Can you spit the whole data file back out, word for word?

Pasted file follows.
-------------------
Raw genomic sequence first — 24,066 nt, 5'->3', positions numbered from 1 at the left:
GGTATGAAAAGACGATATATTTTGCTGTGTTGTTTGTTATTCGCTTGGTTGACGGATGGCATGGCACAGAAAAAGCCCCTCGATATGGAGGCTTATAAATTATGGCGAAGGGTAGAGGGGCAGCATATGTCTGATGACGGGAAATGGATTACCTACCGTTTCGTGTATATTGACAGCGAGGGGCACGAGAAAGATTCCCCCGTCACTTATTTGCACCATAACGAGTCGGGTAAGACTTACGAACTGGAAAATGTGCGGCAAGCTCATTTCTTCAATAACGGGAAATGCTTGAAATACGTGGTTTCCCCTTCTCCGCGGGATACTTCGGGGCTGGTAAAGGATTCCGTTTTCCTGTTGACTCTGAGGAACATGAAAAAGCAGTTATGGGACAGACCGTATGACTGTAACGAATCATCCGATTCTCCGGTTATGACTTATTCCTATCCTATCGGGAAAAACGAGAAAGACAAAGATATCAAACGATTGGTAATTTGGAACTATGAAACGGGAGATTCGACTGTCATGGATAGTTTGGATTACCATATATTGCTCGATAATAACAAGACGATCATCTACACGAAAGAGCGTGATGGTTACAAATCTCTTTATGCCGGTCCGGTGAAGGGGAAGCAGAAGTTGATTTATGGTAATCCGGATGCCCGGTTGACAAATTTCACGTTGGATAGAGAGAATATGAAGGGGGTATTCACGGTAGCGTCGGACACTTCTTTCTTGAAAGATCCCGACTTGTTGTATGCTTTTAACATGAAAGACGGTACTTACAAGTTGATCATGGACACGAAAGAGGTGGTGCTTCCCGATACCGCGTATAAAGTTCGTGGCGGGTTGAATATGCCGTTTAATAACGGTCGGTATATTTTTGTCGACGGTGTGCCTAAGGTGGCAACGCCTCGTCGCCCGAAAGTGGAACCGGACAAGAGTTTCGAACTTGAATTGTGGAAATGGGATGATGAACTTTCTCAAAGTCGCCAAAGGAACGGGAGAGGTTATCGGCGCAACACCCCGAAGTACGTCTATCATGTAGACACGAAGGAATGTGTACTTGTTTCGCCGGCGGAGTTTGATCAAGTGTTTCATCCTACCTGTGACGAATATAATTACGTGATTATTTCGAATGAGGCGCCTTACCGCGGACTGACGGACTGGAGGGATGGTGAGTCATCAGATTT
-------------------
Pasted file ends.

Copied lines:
Raw genomic sequence first — 24,066 nt, 5'->3', positions numbered from 1 at the left:
GGTATGAAAAGACGATATATTTTGCTGTGTTGTTTGTTATTCGCTTGGTTGACGGATGGCATGGCACAGAAAAAGCCCCTCGATATGGAGGCTTATAAATTATGGCGAAGGGTAGAGGGGCAGCATATGTCTGATGACGGGAAATGGATTACCTACCGTTTCGTGTATATTGACAGCGAGGGGCACGAGAAAGATTCCCCCGTCACTTATTTGCACCATAACGAGTCGGGTAAGACTTACGAACTGGAAAATGTGCGGCAAGCTCATTTCTTCAATAACGGGAAATGCTTGAAATACGTGGTTTCCCCTTCTCCGCGGGATACTTCGGGGCTGGTAAAGGATTCCGTTTTCCTGTTGACTCTGAGGAACATGAAAAAGCAGTTATGGGACAGACCGTATGACTGTAACGAATCATCCGATTCTCCGGTTATGACTTATTCCTATCCTATCGGGAAAAACGAGAAAGACAAAGATATCAAACGATTGGTAATTTGGAACTATGAAACGGGAGATTCGACTGTCATGGATAGTTTGGATTACCATATATTGCTCGATAATAACAAGACGATCATCTACACGAAAGAGCGTGATGGTTACAAATCTCTTTATGCCGGTCCGGTGAAGGGGAAGCAGAAGTTGATTTATGGTAATCCGGATGCCCGGTTGACAAATTTCACGTTGGATAGAGAGAATATGAAGGGGGTATTCACGGTAGCGTCGGACACTTCTTTCTTGAAAGATCCCGACTTGTTGTATGCTTTTAACATGAAAGACGGTACTTACAAGTTGATCATGGACACGAAAGAGGTGGTGCTTCCCGATACCGCGTATAAAGTTCGTGGCGGGTTGAATATGCCGTTTAATAACGGTCGGTATATTTTTGTCGACGGTGTGCCTAAGGTGGCAACGCCTCGTCGCCCGAAAGTGGAACCGGACAAGAGTTTCGAACTTGAATTGTGGAAATGGGATGATGAACTTTCTCAAAGTCGCCAAAGGAACGGGAGAGGTTATCGGCGCAACACCCCGAAGTACGTCTATCATGTAGACACGAAGGAATGTGTACTTGTTTCGCCGGCGGAGTTTGATCAAGTGTTTCATCCTACCTGTGACGAATATAATTACGTGATTATTTCGAATGAGGCGCCTTACCGCGGACTGACGGACTGGAGGGATGGTGAGTCATCAGATTT